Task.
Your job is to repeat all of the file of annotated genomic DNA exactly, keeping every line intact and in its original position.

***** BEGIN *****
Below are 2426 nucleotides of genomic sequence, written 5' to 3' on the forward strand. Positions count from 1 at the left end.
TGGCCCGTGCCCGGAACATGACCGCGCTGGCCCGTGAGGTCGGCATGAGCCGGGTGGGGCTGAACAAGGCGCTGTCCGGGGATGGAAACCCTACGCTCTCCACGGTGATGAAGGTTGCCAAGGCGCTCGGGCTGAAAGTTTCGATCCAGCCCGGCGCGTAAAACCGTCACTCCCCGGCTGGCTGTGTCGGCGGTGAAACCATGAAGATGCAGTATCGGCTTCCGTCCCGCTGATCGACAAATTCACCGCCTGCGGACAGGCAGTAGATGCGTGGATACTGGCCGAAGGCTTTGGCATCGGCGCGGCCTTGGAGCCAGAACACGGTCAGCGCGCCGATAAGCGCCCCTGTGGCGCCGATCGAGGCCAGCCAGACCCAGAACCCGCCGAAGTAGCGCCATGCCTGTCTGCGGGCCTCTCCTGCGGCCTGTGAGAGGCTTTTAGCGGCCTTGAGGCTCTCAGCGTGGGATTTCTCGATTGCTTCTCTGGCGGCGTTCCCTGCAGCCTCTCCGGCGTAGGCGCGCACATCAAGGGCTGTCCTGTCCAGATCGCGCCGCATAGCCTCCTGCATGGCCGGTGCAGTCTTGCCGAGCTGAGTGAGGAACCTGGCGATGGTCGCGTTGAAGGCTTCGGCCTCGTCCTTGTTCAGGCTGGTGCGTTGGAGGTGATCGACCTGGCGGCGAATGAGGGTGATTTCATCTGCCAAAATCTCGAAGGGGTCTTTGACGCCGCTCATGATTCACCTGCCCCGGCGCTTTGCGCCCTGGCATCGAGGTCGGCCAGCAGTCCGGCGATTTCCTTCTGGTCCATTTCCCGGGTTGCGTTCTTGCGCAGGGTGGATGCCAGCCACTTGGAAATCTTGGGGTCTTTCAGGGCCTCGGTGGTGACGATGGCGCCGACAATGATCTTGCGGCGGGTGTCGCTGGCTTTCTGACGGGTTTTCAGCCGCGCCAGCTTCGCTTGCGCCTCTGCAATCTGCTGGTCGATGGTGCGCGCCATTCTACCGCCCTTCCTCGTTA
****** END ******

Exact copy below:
Below are 2426 nucleotides of genomic sequence, written 5' to 3' on the forward strand. Positions count from 1 at the left end.
TGGCCCGTGCCCGGAACATGACCGCGCTGGCCCGTGAGGTCGGCATGAGCCGGGTGGGGCTGAACAAGGCGCTGTCCGGGGATGGAAACCCTACGCTCTCCACGGTGATGAAGGTTGCCAAGGCGCTCGGGCTGAAAGTTTCGATCCAGCCCGGCGCGTAAAACCGTCACTCCCCGGCTGGCTGTGTCGGCGGTGAAACCATGAAGATGCAGTATCGGCTTCCGTCCCGCTGATCGACAAATTCACCGCCTGCGGACAGGCAGTAGATGCGTGGATACTGGCCGAAGGCTTTGGCATCGGCGCGGCCTTGGAGCCAGAACACGGTCAGCGCGCCGATAAGCGCCCCTGTGGCGCCGATCGAGGCCAGCCAGACCCAGAACCCGCCGAAGTAGCGCCATGCCTGTCTGCGGGCCTCTCCTGCGGCCTGTGAGAGGCTTTTAGCGGCCTTGAGGCTCTCAGCGTGGGATTTCTCGATTGCTTCTCTGGCGGCGTTCCCTGCAGCCTCTCCGGCGTAGGCGCGCACATCAAGGGCTGTCCTGTCCAGATCGCGCCGCATAGCCTCCTGCATGGCCGGTGCAGTCTTGCCGAGCTGAGTGAGGAACCTGGCGATGGTCGCGTTGAAGGCTTCGGCCTCGTCCTTGTTCAGGCTGGTGCGTTGGAGGTGATCGACCTGGCGGCGAATGAGGGTGATTTCATCTGCCAAAATCTCGAAGGGGTCTTTGACGCCGCTCATGATTCACCTGCCCCGGCGCTTTGCGCCCTGGCATCGAGGTCGGCCAGCAGTCCGGCGATTTCCTTCTGGTCCATTTCCCGGGTTGCGTTCTTGCGCAGGGTGGATGCCAGCCACTTGGAAATCTTGGGGTCTTTCAGGGCCTCGGTGGTGACGATGGCGCCGACAATGATCTTGCGGCGGGTGTCGCTGGCTTTCTGACGGGTTTTCAGCCGCGCCAGCTTCGCTTGCGCCTCTGCAATCTGCTGGTCGATGGTGCGCGCCATTCTACCGCCCTTCCTCGTTA